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Topic: Sight reading question  (Read 812 times)

Offline roblewis

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Sight reading question
on: February 03, 2021, 01:23:06 PM
I have a question on sight reading for times when you are not at the piano , Can just reading sheet music books without playing improve your sight reading .

Offline pianowhisper

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Re: Sight reading question
Reply #1 on: February 03, 2021, 04:04:29 PM
I believe so, but the level of this improvement depends on what "reading" means for you.
 
If you try to visualize the keyboard in your mind and picture your hands "playing" (more or less) what's written, then this process becomes considerably more solid when it comes to sight-reading purposes. Think of that as the "best" way to approach the issue.

However, with that being said, I would still say that even without all that effort/attention put into it, reading sheet music away from the piano will help. After all, you're basically practicing / training your brain to recognize the patterns that appear when you sight-read. Bringing metaphors/analogies up, it is like how in school we go through dictation sessions: the more you do general reading in your spare time, the easier time you'll have when being expected to correctly write down words on the spot. I know this is an almost absurd comparison but I hope it makes sense. ;D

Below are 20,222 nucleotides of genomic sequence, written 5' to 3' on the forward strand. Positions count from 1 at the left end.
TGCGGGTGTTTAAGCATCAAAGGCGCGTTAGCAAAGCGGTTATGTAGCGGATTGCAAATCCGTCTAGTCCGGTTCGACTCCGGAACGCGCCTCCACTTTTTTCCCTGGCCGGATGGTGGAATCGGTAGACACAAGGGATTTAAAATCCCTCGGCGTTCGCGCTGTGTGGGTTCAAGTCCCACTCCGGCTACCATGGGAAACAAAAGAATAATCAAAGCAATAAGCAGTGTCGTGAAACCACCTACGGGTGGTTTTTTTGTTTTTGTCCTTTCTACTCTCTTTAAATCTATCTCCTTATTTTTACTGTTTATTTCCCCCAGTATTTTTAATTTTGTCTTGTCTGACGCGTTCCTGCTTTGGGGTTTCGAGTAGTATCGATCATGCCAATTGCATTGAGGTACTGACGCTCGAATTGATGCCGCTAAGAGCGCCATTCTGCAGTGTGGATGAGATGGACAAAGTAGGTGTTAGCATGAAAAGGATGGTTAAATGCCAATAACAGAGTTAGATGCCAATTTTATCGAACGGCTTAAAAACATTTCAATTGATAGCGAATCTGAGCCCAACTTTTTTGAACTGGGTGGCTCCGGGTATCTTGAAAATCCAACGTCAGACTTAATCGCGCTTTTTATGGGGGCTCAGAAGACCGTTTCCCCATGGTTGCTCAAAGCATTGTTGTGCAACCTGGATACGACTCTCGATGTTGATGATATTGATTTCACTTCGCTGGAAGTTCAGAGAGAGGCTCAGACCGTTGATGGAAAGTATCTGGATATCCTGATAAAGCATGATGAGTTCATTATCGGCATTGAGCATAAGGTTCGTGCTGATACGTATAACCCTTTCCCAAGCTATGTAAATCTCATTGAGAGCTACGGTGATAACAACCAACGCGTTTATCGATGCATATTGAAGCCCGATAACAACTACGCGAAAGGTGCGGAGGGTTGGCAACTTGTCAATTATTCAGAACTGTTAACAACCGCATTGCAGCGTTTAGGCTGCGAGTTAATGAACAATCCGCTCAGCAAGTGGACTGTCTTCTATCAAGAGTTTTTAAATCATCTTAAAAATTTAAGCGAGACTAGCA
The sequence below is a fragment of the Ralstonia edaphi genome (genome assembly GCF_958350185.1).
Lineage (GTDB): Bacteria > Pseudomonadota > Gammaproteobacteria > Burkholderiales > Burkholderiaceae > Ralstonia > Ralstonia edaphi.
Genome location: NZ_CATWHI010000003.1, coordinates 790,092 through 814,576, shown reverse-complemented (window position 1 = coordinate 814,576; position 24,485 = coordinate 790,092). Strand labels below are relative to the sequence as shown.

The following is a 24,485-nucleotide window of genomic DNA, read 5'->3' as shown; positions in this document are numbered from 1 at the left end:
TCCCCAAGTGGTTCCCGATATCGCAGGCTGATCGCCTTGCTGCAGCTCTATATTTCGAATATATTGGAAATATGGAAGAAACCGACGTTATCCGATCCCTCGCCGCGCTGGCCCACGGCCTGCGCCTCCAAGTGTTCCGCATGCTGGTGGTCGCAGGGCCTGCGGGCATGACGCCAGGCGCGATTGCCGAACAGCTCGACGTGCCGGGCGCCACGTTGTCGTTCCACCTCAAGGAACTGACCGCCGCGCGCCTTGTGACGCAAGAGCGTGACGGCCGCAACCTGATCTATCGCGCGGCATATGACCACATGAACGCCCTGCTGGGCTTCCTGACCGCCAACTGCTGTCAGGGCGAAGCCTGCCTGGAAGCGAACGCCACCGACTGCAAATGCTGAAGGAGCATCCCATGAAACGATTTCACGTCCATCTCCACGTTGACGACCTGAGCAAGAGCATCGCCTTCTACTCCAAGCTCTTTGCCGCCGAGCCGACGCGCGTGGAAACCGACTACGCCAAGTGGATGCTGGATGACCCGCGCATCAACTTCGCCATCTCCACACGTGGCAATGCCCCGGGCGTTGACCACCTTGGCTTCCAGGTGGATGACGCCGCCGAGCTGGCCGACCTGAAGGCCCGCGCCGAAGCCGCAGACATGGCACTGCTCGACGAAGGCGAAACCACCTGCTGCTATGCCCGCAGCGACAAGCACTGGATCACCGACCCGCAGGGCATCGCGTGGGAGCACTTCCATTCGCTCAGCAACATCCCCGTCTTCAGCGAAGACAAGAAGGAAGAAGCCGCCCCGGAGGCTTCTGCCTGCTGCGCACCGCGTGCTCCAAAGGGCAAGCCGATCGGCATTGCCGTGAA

Best,
pw

Offline j_tour

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Re: Sight reading question
Reply #2 on: February 03, 2021, 10:27:31 PM
I only have my own experience to go on, but I always have a score of some kind with me for reading, during a down period at work, during breaks, in a waiting room at a car mechanic or a dentist and all that.

I don't see any way it can possibly hurt.

Added benefit:  I like to try to work out solfège for things or intervals I can't quite immediately hear, and I can easily pencil in fingerings, or make reminders for rhythmically complex passages. 

The only disadvantage, for me, is that I sometimes get tired of beyond so familiar with a piece by reading away from the keyboard that I'm not always inspired to follow through with actually playing a piece or a section at the keyboard.  That's just laziness, though, or lack of energy,

For me it does help with memorizing, though, even if I can't always fully hear more complex harmonies or contrapuntal voices at once away from an instrument.

It's kind of like "muscle memory," but without actually using the muscles:  just vividly imagining the way a piece should feel, especially after I've figured out the "secret code" for playing a piece or fragment.

Certainly "brain memory," though.

I take it you're not happy the answers you got in June from some child's forum in June of last year?  I don't blame you.  If you want good answers, you should come to a board oriented towards adults.  So, I applaud your decision to come to an actual forum. 
My name is Nellie, and I take pride in helping protect the children of my community through active leadership roles in my local church and in the Boy Scouts of America.  Bad word make me sad.

Offline perfect_pitch

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Re: Sight reading question
Reply #3 on: February 04, 2021, 01:22:37 AM
OP has just copy and pasted a question from 6 months ago - most likely in an attempt to paste a hyperlink later. Do not interact with OP.

https://www.google.com/search?q=%22I+have+a+question+on+sight+reading+for+times+when+you+are+not+at+the+piano%22&client=firefox-b-d&filter=0&biw=4788&bih=1326

Marked as Spam.
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